2.   Annex IX to Directive 2012/27/EU is amended as set out in Annex II to this regulation.

Article 2

Entry into force and application

This Regulation shall enter into force on the twentieth day following that of its publication in the Official Journal of the European Union.

This Regulation shall be binding in its entirety and directly applicable in all Member States.

Done at Brussels, 4 March 2019.

For the Commission

The President

Jean-Claude JUNCKER


(1)  OJ L 315, 14.11.2012, p. 1.

(2)  Regulation (EU) 2018/1999 of the European Parliament and of the Council of 11 December 2018 on the Governance of the Energy Union and Climate Action, amending Regulations (EC) No 663/2009 and (EC) No 715/2009 of the European Parliament and of the Council, Directives 94/22/EC, 98/70/EC, 2009/31/EC, 2009/73/EC, 2010/31/EU, 2012/27/EU and 2013/30/EU of the European Parliament and of the Council, Council Directives 2009/119/EC and (EU) 2015/652 and repealing Regulation (EU) No 525/2013 of the European Parliament and of the Council (OJ L 328, 21.12.2018, p. 1).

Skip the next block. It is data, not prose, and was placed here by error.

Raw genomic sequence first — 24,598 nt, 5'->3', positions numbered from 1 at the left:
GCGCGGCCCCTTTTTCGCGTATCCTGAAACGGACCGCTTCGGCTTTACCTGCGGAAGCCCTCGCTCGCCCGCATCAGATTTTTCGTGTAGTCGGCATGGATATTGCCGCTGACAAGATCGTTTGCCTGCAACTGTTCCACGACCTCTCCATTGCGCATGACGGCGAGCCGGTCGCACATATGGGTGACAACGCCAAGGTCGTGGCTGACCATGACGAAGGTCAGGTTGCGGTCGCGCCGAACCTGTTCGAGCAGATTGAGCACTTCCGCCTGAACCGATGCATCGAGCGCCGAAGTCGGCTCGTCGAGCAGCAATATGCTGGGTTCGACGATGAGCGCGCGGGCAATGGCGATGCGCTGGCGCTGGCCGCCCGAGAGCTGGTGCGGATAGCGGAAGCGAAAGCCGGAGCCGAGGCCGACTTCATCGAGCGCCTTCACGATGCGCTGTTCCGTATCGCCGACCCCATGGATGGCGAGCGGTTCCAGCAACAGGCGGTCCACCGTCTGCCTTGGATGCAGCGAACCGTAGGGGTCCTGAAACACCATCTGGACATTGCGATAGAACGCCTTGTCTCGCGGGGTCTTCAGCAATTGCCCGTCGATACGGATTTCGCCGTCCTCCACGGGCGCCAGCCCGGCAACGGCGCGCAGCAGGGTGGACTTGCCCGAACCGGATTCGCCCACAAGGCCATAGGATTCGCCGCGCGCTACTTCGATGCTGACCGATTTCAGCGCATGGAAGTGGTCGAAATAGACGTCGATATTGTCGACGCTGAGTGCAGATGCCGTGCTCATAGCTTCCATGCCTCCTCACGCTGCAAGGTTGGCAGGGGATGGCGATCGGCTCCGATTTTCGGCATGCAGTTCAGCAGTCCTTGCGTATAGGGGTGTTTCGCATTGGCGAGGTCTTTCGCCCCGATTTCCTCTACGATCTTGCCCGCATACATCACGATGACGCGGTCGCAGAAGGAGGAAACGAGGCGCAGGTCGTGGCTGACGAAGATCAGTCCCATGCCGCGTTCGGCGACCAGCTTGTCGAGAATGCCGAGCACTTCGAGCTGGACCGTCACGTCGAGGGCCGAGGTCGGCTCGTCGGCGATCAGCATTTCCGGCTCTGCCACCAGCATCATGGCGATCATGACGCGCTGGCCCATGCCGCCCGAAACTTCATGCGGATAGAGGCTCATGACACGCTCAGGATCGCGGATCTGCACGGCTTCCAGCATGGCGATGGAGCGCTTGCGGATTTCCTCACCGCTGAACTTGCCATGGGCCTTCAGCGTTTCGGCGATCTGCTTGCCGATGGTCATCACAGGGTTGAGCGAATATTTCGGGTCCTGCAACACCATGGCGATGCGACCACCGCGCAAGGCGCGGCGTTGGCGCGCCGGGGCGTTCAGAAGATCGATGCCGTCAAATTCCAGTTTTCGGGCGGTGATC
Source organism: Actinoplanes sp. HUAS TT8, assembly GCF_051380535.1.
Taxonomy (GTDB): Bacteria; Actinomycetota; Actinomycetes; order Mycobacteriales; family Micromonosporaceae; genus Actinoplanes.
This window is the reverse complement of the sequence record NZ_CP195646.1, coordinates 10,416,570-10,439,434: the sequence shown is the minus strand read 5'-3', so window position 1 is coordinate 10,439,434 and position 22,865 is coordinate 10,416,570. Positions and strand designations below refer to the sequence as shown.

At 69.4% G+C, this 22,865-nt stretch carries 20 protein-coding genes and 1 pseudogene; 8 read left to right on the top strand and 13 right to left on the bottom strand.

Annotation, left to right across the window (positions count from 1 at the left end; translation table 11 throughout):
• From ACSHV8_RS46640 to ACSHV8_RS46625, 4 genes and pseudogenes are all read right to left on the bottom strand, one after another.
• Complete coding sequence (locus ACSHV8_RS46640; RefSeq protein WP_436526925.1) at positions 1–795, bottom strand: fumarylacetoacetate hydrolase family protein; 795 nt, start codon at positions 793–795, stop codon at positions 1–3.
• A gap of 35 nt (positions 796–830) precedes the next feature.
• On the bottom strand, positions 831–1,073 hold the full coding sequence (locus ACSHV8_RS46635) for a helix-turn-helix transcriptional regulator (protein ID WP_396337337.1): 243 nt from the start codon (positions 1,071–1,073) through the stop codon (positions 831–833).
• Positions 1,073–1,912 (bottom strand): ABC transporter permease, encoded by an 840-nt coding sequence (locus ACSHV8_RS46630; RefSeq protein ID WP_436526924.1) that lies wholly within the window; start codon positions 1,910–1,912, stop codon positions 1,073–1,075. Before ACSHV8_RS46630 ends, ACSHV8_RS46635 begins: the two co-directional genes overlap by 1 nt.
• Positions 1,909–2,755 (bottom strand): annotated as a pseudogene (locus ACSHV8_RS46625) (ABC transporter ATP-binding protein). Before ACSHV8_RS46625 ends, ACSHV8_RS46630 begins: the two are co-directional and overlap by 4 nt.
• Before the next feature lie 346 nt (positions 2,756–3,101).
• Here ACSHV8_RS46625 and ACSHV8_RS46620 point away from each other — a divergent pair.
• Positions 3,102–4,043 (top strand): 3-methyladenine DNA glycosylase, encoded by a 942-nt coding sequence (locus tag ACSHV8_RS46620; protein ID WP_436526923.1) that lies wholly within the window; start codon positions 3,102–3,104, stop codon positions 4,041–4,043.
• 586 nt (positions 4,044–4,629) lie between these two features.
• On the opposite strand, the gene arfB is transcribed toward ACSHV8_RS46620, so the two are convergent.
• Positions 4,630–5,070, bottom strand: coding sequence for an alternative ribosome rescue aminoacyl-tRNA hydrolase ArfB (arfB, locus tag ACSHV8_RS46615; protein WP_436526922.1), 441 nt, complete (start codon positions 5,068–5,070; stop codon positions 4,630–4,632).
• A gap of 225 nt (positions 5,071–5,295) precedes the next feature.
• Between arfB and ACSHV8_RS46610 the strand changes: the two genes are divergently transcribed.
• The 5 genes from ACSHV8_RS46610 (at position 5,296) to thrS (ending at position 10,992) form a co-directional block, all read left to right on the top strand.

(3)  Directive (EU) 2018/844 of the European Parliament and of the Council of 30 May 2018 amending Directive 2010/31/EU on the energy performance of buildings and Directive 2012/27/EU on energy efficiency (OJ L 156, 19.6.2018, p. 75).

(4)  Directive (EU) 2018/2002 of the European Parliament and of the Council of 11 December 2018 amending Directive 2012/27/EU on energy efficiency (OJ L 328, 21.12.2018, p. 210).

(5)  Directive (EU) 2018/2001 of the European Parliament and of the Council of 11 December 2018 on the promotion of the use of energy from renewable sources (OJ L 328, 21.12.2018, p. 82).


ANNEX I

Amendment to Annex VIII

Annex VIII of Directive 2012/27/EU is replaced as follows:

‘ANNEX VIII

Potential for efficiency in heating and cooling

The comprehensive assessment of national heating and cooling potentials referred to in Article 14(1) shall include and be based on the following: